When she was just 15, Barbara Harmer decided to leave the convent school she was attending in the English seaside town of Bognor Regis. Yet to discover her passion of flying, she began a career as a apprentice hairdresser. But after five years,
she realised she wanted more excitement in her life.
Harmer left hairdressing behind and went to work as a trainee Air Traffic Controller at Gatwick Airport. She also began to take flying lessons and after five years, obtained her private pilot’s
licence. One bank loan and several years’ hard work later, she qualified as a commercial pilot aged 29.
The hard work didn’t stop there, though: it took no fewer than 100 applications before Harmer found her first pilot’s
job. In 1984, she joined British Caledonian Airways, for whom she flew BAC One-Elevens for three years, before progressing to the
long-haul McDonnell Douglas DC-10.
In 1987, British Caledonian merged with British Airways and five years later Harmer earned her place in the record books as the first woman chosen to undergo the intensive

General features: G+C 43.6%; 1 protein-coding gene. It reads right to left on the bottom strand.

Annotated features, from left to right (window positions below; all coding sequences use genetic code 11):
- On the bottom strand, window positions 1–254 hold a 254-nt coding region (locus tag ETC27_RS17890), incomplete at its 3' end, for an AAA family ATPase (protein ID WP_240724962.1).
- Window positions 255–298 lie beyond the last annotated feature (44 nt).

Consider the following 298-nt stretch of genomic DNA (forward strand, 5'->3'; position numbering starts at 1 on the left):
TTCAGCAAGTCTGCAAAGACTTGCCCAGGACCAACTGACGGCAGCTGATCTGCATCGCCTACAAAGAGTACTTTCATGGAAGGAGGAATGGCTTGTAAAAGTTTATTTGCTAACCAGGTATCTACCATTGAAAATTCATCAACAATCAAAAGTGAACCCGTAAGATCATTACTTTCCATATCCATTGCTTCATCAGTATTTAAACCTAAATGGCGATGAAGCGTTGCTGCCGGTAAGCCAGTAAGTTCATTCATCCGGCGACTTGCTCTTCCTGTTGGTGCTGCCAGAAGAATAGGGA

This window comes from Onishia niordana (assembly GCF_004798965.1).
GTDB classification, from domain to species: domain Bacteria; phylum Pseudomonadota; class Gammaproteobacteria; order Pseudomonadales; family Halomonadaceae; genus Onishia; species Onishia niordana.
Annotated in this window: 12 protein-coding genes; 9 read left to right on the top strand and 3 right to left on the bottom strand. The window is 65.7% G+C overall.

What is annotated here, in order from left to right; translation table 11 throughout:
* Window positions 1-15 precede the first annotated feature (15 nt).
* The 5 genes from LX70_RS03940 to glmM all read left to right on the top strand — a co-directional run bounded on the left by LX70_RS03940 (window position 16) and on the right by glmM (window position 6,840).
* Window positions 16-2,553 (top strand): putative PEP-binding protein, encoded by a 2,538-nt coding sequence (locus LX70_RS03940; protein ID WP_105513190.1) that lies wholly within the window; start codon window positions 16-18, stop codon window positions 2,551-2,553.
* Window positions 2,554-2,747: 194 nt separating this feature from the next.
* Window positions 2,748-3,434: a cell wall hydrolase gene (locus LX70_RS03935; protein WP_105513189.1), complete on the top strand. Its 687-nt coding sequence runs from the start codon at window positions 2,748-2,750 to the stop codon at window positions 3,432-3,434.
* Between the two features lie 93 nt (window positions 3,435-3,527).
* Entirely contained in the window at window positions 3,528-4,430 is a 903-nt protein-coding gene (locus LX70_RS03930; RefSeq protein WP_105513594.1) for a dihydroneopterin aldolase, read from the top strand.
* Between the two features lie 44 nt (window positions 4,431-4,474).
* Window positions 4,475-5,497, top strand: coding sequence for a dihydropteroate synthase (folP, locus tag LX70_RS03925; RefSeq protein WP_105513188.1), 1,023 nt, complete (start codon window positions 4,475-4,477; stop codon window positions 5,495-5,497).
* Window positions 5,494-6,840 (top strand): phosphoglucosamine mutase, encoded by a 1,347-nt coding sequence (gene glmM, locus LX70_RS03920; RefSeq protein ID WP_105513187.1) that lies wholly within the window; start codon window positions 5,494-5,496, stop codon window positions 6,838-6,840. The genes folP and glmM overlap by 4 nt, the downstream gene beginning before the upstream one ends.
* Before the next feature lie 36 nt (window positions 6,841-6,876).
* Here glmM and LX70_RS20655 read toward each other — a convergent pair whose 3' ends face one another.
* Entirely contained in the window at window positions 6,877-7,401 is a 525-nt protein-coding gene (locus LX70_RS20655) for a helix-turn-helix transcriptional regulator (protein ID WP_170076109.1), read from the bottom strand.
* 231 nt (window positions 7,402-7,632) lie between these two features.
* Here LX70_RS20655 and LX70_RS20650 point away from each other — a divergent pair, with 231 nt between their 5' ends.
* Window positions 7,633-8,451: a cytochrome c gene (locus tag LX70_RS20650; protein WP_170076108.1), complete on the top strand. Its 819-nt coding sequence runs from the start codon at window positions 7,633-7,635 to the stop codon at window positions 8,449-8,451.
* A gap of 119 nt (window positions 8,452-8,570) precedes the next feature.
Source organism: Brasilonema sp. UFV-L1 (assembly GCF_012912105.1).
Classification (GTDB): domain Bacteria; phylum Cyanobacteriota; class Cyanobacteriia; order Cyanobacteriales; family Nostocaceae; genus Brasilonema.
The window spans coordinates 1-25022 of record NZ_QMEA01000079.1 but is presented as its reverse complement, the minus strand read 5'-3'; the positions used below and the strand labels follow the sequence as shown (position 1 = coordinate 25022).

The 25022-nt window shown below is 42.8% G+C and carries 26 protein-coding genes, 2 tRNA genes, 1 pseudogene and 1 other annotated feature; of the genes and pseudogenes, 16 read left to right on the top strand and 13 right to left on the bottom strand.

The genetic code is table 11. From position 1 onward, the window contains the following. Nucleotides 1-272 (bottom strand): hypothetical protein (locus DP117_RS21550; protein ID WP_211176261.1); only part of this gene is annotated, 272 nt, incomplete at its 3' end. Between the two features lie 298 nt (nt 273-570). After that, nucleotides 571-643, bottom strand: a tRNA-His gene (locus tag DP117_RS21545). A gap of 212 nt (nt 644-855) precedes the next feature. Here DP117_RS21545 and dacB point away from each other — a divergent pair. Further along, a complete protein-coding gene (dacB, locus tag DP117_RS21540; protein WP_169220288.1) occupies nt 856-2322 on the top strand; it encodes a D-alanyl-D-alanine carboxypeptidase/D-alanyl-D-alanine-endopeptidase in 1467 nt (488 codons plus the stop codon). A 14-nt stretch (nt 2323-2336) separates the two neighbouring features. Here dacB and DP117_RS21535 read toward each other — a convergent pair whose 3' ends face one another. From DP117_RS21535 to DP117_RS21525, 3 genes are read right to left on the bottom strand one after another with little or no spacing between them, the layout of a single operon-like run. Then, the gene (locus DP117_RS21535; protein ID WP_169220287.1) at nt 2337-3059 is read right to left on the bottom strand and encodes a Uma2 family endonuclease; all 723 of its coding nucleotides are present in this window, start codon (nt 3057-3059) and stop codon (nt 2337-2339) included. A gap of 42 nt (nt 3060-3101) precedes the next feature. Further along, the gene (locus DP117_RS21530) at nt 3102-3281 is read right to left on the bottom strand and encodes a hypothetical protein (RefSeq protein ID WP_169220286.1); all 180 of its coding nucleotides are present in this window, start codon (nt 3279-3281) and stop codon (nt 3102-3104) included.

six-month conversion course for Concorde.
After successfully completing the course, Harmer became the first qualified female Concorde pilot and made her maiden supersonic flight from London to New York in 1993. Eight years later, Air France
pilot Béatrice Vialle became the second of only two women to ever fly Concorde on regular scheduled services.
Flying the legendary jet was a particular challenge. The aircraft used
afterburners at take-off and to quickly gain altitude. After that, the afterburners were switched off to keep noise on the ground to a minimum. They were only switched on again at very high altitude to go supersonic and accelerate to the top speed of up to
During cruising without using the afterburners, the high speed left very little time for navigation. The final descent before touchdown had to be precisely timed, as Concorde’s delta wings had no flaps.
Between them, Barbara
Harmer and Beatrice Vialle made 35 trips between Paris, London and New York. “There’s nothing else like it in the world,” she once said about Concorde. “Even pilots stop and stare. It has an aura about it." (As one who flew
Concorde from New York to London in 1991, I can certainly agree with that statement) !
But British Airways and Air France withdrew Concorde from service in 2003, leaving Harmer to fly long-haul flights for British Airways until the end
of her active flying career. Sadly, Barbara succumbed to cancer in 2011, aged just 57.
Her ashes were scatterted from a Tiger Moth flown by Captain Les Brodie, who landed the last ever Concorde flight.
(Story from web site AIRBUS)